At last, Debenhams’ creditors have agreed a plan that will see the closure of fifty stores and rent reductions for others. Having rejected all takeover bids for the struggling firm, UK’s biggest department store chain, with 166 shops and 25k staff, is still owned by Celine, a consortium of the retailer’s lenders.

A six-year-old New York company has been bought by the owner of Wilkinson Sword for US$ 1.4 billion. Harry’s is an on-line retailer of men’s razors, as well as face washes, lotions and women’s products and revolutionised the sector by selling goods direct to consumers via subscription. In its short history, it has captured 2% of the global US$ 2.8 billion men’s shaving industry.

A decade later, Didier Lombard, the ex-boss of France Telecom (now Orange) and six other former executives have gone on trial in Paris, accused of moral harassment. At that time, in 2008, the French telecom was cutting 22k jobs, whilst retraining a further 10k. The tough measures then taken have been linked with 35 staff suicides at the time – some of whom left messages blaming the callous actions taken by management. M Lombard was quoted as saying “I’ll get them out one way or another, through the window or through the door”. The surprising factor in this story is that, if found guilty, the defendants can only face one-year imprisonment and a US$ 18k fine and Orange a fine of only US$ 90k.

To those who thought that Trump would not get past first base and that Brexit was only a pipedream comes the news that Bitcoin has passed the US$ 6k level – 90% higher than its December 2018 value but some way off its artificially high 2017 mark of US$ 19k. However, Binance, one of the largest cryptocurrency exchanges in the world, lost US$ 40 million this week when hackers withdrew 7k Bitcoins.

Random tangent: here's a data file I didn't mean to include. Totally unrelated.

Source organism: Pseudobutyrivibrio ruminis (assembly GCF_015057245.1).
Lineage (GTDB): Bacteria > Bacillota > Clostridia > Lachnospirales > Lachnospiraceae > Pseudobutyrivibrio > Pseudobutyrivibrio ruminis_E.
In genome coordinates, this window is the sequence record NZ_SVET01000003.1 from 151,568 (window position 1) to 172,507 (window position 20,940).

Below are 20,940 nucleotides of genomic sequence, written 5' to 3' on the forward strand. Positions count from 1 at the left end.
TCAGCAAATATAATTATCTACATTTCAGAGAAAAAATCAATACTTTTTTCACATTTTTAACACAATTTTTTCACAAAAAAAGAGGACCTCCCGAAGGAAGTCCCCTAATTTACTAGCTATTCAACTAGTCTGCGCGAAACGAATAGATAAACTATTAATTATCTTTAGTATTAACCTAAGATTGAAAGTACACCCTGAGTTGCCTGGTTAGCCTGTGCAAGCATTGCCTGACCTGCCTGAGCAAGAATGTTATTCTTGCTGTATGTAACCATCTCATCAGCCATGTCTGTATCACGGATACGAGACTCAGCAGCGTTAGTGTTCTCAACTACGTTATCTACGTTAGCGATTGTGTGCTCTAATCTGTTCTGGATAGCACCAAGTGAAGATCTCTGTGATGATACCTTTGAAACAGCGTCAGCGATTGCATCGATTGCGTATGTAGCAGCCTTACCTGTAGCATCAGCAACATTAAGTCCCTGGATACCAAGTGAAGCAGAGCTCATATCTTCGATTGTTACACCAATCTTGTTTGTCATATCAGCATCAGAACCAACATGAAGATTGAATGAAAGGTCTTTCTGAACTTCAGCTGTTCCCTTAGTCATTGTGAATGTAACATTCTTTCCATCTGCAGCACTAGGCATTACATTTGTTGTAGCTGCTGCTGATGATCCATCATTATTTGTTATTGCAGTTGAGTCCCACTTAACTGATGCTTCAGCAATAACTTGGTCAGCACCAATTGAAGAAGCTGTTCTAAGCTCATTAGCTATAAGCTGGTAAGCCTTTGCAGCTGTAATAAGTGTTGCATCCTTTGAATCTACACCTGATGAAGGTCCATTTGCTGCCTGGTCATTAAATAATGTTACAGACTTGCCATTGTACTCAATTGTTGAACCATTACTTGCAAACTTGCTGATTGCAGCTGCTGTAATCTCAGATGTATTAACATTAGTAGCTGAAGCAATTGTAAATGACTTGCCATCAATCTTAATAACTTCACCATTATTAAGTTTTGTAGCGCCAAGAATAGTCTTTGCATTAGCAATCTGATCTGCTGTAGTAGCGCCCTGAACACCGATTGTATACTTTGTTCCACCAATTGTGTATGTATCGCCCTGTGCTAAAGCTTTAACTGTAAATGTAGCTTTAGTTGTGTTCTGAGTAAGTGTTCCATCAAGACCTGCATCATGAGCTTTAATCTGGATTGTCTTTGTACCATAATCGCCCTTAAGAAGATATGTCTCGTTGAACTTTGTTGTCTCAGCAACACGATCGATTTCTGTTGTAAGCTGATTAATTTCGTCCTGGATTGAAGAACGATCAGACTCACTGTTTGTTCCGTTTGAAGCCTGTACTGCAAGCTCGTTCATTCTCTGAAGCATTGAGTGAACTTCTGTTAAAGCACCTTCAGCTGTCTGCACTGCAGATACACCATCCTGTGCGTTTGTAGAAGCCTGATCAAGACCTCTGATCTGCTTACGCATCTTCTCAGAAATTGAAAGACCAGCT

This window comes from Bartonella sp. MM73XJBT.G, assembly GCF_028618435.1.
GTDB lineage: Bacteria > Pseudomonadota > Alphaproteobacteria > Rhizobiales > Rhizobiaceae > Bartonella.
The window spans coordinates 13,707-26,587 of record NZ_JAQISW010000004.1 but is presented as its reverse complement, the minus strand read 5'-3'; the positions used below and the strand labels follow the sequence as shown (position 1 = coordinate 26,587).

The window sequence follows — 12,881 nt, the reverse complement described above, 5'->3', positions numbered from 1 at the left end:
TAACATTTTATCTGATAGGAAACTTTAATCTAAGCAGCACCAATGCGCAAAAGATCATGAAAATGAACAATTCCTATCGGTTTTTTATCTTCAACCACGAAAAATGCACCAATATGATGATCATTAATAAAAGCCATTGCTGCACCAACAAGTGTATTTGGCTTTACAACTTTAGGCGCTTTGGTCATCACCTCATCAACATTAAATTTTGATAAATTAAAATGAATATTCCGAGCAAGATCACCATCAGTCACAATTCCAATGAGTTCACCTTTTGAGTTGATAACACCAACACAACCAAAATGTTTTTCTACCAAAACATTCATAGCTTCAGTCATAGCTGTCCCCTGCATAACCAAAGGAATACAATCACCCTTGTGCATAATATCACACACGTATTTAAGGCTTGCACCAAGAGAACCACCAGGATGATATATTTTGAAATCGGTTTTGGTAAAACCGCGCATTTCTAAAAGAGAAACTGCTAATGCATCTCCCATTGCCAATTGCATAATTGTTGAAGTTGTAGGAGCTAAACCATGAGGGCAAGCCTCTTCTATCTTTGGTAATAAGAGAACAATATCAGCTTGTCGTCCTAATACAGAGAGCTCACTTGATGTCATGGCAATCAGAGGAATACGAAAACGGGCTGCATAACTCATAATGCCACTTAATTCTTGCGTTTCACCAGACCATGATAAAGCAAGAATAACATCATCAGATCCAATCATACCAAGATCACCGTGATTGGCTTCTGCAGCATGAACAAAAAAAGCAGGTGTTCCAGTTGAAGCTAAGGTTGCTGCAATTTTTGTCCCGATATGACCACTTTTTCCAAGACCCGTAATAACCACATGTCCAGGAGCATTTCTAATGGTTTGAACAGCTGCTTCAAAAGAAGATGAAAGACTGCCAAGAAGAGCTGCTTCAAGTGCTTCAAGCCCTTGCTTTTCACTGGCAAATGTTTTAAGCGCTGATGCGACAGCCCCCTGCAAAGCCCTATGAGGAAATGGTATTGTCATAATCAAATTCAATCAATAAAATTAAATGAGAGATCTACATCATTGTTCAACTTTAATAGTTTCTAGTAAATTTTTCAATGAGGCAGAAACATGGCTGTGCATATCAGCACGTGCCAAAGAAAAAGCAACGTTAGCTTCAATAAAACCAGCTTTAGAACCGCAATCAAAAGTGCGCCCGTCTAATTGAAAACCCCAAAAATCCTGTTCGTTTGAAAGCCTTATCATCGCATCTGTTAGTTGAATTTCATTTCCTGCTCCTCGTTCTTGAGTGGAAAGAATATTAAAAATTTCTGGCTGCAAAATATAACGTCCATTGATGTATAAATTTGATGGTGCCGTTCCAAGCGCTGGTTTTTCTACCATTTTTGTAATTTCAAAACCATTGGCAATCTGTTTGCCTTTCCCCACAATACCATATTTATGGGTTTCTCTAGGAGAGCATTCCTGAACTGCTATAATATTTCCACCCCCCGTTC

Having already returned US$ 57 million, (used to fund the blockbuster The Wolf of Wall Street), to Malaysian authorities, the US is to remit a further US$139 million in relation to illicit funds from the 1 Malaysia Development Berhad fund (MDB). The sovereign wealth fund was set up in 2009 to boost Malaysia’s economy, through strategic investments, but US$ billions worth of money was illegally used, including US$ 4.5 billion that ended up in the US. The country’s former prime minister, Najib Razak, and his wife, Rosmah Mansor, are facing charges of corruption. including pocketing US$ 681 million from 1MDB.

As it strives to reduce its budget deficit and debt levels, Bahrain will receive a further US$ 2.3 billion from a 2018 US$ 10 billion five-year support package provided by its Gulf Arab allies – Saudi Arabia, UAE and Kuwait. The package has helped the Kingdom slash borrowing costs and restore investor confidence, so much so that it is now planning to sell bonds later in the year.

Despite all the negative economic news surrounding Brexit, April UK house prices were up 5.0%, year on year – its highest level in two years and better than the 2.7% recorded last month; it was also 1.1% higher compared to March. The news from mortgage lender Halifax seems to be in contrast with other indicators and appears to reflect factors such as unusually weak April prices, increased sales of more expensive newly built homes and a bigger proportion of London sales, where house prices are above average. Recent Bank of England data indicates that mortgage lending was at its lowest level since December 2017 and that consumer borrowing had slowed sharply in the run-up to the original Brexit deadline of 29 March.